If your fondest memories of old family trips to Japan aren’t about all the different meals you ate that are all somehow the best food you had on that trip, did you even go to Japan? It’s no surprise that Japanese cuisine is a crowd favourite amongst Singaporeans, even if you have to fork out a pretty penny for it. Enter Warafuuk, a store nestled underneath a block of HDB flats in Bukit Merah Central that will take you on a delicious trip down memory lane without breaking the bank the way vacations do.
Their varied menu means that whether you’re craving comforting bowls of udon and donburi, or want to feast on hearty steamboats and BBQ grills, there will be something for you.
What I tried
There are few problems that cannot be solved with a comforting bowl of hot udon soup, especially when it’s rainy and nothing you’ve tried is boosting your mood. And if your listlessness is caused by Singapore’s afternoon heat, Warafuuk also offers udon in cold broths akin to coveted instant revival potions in video games. Go for their signature Wara Mien (S$6), udon topped with shiitake mushrooms, grated daikon, tenkasu and paired with lime for cold soup and yuzu for hot broths, and thank me later.
Think of an afternoon picnic under flower-laden trees and impossibly blue skies—just like a warm spring day, the Wara Mien was light, citrusy, and refreshing. I have never been an avid fan of noodle soups, but if all of them consisted of seafood and vegetable-based dashi as aromatic as Warafuuk’s then sign me up for a gold membership.
If all you’re missing is a simple bowl of donburi, then you might gravitate towards the Wagyu Beef Don (S$11). Sweet dreams are made of thin slices of Wagyu beef, paired with freshly cut avocado wedges and doused in a generous amount of gravy. Take your pick from marinated roast beef or a smoky aburi, and then go right to town. I wouldn’t normally associate avocado with beef dishes, but the juxtaposition between the creamy fruit and savoury grilled meat somehow got along better than I do with my best friend. And that’s saying something.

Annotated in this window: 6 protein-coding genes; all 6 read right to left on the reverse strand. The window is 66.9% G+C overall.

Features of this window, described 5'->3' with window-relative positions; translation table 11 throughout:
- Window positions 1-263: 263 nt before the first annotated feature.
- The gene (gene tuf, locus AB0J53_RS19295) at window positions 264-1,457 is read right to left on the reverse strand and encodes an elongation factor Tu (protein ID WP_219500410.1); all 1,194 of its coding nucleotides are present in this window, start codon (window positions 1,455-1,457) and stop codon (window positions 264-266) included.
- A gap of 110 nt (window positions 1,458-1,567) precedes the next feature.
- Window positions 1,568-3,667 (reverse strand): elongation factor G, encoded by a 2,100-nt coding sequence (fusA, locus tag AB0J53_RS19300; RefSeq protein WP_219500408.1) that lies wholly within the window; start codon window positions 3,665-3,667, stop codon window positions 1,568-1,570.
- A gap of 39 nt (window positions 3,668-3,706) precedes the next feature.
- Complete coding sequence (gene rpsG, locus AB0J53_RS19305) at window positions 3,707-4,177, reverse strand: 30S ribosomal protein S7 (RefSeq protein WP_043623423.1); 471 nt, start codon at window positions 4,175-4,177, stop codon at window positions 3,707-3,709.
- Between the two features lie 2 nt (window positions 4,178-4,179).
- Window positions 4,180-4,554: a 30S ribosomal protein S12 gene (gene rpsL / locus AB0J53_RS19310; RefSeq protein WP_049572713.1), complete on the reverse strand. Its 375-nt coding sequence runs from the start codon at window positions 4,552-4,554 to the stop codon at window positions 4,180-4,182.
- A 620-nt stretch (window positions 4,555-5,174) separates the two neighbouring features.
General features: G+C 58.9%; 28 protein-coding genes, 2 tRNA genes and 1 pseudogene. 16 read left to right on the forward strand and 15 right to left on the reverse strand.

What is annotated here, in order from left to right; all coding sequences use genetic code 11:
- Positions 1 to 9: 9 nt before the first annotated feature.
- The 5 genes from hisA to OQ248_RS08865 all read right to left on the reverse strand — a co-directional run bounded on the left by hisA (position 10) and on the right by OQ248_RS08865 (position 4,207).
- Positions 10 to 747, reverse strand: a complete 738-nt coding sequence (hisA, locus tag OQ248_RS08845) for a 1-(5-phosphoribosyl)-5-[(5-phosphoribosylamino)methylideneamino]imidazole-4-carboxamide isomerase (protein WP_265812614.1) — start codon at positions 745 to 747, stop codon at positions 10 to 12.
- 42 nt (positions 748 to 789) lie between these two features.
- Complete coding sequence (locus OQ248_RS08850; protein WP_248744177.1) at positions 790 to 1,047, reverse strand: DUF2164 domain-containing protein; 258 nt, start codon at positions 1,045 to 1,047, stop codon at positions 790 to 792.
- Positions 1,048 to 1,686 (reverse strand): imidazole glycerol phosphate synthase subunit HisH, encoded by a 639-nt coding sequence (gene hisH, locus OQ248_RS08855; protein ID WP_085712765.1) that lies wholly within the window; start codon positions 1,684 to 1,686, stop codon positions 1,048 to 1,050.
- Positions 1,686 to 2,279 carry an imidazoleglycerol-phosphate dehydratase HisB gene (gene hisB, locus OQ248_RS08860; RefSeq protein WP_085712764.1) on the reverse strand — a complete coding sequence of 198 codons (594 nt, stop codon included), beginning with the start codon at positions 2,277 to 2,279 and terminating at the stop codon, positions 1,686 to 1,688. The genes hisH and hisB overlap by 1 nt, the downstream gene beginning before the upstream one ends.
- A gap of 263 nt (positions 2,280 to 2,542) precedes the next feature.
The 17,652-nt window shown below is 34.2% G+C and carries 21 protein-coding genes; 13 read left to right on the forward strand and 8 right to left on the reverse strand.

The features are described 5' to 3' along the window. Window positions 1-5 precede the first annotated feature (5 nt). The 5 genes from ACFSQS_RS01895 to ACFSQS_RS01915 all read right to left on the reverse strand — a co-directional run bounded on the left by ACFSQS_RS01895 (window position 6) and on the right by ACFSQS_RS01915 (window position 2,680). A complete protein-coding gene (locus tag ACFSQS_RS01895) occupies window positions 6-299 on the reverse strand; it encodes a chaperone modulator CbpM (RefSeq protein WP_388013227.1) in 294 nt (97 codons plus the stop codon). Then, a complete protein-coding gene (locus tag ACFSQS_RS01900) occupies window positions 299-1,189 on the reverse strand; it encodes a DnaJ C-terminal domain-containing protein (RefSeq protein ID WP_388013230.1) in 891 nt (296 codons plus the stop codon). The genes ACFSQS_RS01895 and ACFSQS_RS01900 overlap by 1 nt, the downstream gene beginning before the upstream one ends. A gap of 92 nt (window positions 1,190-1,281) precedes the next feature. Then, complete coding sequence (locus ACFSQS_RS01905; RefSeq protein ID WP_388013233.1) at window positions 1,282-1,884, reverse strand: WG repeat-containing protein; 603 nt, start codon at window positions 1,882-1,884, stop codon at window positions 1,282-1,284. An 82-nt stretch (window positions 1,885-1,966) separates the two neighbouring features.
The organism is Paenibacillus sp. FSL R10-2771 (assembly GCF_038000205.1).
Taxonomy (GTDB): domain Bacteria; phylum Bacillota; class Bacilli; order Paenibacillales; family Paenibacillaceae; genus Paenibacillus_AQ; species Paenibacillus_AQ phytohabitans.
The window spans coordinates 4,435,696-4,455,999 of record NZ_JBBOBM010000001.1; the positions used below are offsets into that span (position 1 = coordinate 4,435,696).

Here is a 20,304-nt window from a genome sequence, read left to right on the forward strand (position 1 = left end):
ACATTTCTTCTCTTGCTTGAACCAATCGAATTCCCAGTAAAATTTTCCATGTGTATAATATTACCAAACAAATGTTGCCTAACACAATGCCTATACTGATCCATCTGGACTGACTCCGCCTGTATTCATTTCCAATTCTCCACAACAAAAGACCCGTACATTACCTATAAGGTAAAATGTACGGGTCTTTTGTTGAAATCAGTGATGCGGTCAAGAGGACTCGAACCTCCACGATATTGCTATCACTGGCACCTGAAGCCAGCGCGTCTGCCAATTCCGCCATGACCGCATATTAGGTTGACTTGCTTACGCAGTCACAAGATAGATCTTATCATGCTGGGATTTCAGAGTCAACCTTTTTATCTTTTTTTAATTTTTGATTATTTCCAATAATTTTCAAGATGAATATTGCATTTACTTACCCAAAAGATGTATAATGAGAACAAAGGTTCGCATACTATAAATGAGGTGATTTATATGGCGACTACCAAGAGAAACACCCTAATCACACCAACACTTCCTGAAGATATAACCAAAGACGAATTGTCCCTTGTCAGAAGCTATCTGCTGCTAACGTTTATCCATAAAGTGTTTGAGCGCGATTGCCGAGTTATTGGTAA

A definite must-try for me when it comes to Japanese food is always mentaiko. Whether it’s on fries, salmon sushi, or on donburi, if I see mentaiko on the menu, I’ve been told I perk up like a kid in a toy store. Warafuuk also offers a Mentaiko Cream Maze Mien (S$9.80) that’s topped with nori, spring onion, and basil leaves. My hopes and expectations were high, but I think I would’ve liked it more if the mentaiko flavour was more pronounced. The chewy udon didn’t gel well with the curdy consistency of the mentaiko cream, much to my dismay.
The menu changes for dinner, and includes a Kyoto Style Steamboat (S$10.90+) with Warafuuk’s signature udon broth, which is seasoned with a combination of Sichuan peppers and herb spices. Treat yourself even on a cheat day with a medley of chicken meatballs, kiriboshi daikon, tofu, and vegetables that promise a nutritionally balanced meal without the slightest compromise in flavour. Take it up a notch with add-ons such as Pork Shabu (S$1.50), Sliced Salmon (S$1.20), or crack an egg into the broth for a pleasantly sweet flavour that warrants a round of applause and then two more curtain calls.
Warafuuk also offers a BBQ & Seafood Grill (S$10+) that all meat lovers will definitely want to take notes about. Imagine an almost cartoon sizzle and the smoky smell that clings to your clothes and hair even as you head home with a full stomach and contented smile. Take your pick from juicy Wagyu Rump (S$9), Wagyu Ribeye (S$15), Jumbo Prawn (S$3), and more, or enjoy the best of all worlds with a little bit of everything.
You’ll be hard-pressed to find someone who doesn’t enjoy a hearty BBQ with smoky medium-rare strips of Wagyu beef. Even more so when it’s dipped in a fragrant combination of Warafuuk’s homemade speciality sauces—either a refreshing wasabi sauce, a spicy chilli padi sauce that packs a good punch, or the signature gravy that I will continue to sing praises for. Just a little precaution from someone who learnt the hard way: the sauces will overpower the original charred smokiness of the beef if you’re not deliberately lighthanded. So if you want to preserve the hearty flavours of the meat, then stick to enjoying the meat as it is.
Most places have their fair share of hits and misses, but Warafuuk has an abundance of the former. My only gripe is that this little gem is quite remote, which means that any visit paid must be done with some patience, travelling time, Google Maps, and a hungry stomach. If you want to revisit a little taste of Japan right here in sunny Singapore, then I promise the trip down will be worth your while.
Expected damage: S$6 – S$20 per pax
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